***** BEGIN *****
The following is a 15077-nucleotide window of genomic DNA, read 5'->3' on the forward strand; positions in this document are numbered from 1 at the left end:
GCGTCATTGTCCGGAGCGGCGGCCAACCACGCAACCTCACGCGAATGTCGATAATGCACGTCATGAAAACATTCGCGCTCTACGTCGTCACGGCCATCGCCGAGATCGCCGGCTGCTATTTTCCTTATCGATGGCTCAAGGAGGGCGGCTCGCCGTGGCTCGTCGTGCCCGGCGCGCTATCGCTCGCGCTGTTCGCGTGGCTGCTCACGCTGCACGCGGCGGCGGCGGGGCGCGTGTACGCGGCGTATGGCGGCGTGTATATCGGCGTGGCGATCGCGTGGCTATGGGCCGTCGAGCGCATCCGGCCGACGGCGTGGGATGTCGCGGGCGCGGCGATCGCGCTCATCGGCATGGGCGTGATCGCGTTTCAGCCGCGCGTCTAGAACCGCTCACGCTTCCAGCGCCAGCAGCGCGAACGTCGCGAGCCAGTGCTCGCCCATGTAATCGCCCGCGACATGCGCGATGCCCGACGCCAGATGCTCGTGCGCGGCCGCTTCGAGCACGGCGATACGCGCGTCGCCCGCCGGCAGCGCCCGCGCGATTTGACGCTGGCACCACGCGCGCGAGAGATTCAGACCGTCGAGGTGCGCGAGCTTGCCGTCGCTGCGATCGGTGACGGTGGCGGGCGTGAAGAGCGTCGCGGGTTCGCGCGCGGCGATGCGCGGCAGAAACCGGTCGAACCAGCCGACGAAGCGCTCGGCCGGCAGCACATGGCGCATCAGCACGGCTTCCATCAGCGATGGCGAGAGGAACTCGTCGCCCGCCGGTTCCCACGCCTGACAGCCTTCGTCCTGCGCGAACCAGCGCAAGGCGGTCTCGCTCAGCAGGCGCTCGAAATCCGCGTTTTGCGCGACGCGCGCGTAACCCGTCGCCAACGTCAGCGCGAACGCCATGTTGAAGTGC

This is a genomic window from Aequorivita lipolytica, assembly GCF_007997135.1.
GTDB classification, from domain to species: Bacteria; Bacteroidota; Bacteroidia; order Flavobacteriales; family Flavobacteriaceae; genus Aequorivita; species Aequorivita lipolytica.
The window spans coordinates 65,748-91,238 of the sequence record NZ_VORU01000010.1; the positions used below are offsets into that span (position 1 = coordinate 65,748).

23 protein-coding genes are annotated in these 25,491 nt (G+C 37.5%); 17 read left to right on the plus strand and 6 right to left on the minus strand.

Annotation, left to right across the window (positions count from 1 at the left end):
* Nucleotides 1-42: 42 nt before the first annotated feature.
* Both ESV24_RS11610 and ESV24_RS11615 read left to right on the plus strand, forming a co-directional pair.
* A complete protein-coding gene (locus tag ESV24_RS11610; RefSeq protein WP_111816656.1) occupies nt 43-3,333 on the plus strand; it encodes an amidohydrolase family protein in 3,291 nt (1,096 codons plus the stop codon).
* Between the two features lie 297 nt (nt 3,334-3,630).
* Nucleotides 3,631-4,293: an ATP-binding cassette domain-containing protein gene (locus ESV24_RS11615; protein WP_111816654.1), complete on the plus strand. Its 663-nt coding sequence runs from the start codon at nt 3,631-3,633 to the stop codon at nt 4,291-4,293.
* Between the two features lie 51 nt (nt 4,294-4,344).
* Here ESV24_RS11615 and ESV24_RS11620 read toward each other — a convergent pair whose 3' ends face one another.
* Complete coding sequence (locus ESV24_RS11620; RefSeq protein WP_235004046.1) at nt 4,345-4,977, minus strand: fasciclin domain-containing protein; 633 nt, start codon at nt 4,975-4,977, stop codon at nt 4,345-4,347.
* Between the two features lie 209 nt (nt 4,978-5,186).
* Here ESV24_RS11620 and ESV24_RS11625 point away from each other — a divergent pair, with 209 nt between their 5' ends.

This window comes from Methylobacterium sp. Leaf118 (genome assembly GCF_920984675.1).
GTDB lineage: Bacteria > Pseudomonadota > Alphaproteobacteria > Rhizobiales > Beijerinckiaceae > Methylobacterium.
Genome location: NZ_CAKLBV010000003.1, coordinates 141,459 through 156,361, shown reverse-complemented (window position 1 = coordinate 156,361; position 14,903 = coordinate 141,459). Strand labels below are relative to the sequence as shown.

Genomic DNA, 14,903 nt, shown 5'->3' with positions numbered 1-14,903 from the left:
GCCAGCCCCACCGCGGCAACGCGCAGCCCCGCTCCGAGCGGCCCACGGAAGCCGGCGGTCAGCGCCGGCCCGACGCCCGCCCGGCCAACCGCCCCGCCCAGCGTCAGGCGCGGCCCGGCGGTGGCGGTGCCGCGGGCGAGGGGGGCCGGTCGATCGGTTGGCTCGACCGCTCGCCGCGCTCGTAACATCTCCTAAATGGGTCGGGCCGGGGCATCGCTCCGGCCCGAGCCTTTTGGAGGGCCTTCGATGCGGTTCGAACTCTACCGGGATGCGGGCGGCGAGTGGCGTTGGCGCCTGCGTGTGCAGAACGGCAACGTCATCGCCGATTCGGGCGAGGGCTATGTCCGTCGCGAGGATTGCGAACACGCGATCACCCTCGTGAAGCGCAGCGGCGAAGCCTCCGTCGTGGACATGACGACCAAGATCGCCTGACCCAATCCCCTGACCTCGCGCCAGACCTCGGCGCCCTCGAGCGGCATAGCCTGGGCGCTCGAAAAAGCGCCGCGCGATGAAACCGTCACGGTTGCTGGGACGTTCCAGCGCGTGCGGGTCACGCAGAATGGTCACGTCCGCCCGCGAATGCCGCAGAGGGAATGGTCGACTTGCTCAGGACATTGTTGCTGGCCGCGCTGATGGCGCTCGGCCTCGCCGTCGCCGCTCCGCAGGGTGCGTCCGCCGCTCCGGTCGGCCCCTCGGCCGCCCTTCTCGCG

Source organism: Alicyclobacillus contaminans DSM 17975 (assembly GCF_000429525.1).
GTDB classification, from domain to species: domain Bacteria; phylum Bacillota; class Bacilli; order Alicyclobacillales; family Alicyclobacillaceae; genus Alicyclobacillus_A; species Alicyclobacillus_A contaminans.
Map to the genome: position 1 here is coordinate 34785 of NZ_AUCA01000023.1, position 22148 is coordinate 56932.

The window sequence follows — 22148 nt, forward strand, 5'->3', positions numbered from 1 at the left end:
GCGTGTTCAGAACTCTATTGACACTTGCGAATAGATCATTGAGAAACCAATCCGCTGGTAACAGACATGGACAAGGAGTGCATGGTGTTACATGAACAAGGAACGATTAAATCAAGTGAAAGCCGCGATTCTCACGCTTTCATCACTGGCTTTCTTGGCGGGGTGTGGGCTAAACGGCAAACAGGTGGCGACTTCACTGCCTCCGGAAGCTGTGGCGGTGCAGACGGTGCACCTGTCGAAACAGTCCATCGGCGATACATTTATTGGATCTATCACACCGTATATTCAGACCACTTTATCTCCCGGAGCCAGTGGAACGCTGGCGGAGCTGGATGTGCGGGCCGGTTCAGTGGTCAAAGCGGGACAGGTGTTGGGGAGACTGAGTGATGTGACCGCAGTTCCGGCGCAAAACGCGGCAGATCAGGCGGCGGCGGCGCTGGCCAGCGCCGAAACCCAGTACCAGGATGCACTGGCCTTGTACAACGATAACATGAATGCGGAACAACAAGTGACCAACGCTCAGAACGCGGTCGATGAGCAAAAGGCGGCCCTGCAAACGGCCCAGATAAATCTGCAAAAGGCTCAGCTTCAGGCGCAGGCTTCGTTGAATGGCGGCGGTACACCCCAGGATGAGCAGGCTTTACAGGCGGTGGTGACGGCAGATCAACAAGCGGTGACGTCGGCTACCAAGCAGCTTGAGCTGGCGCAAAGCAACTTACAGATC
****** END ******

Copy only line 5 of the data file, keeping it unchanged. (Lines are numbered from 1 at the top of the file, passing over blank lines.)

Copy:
The window spans coordinates 65,748-91,238 of the sequence record NZ_VORU01000010.1; the positions used below are offsets into that span (position 1 = coordinate 65,748).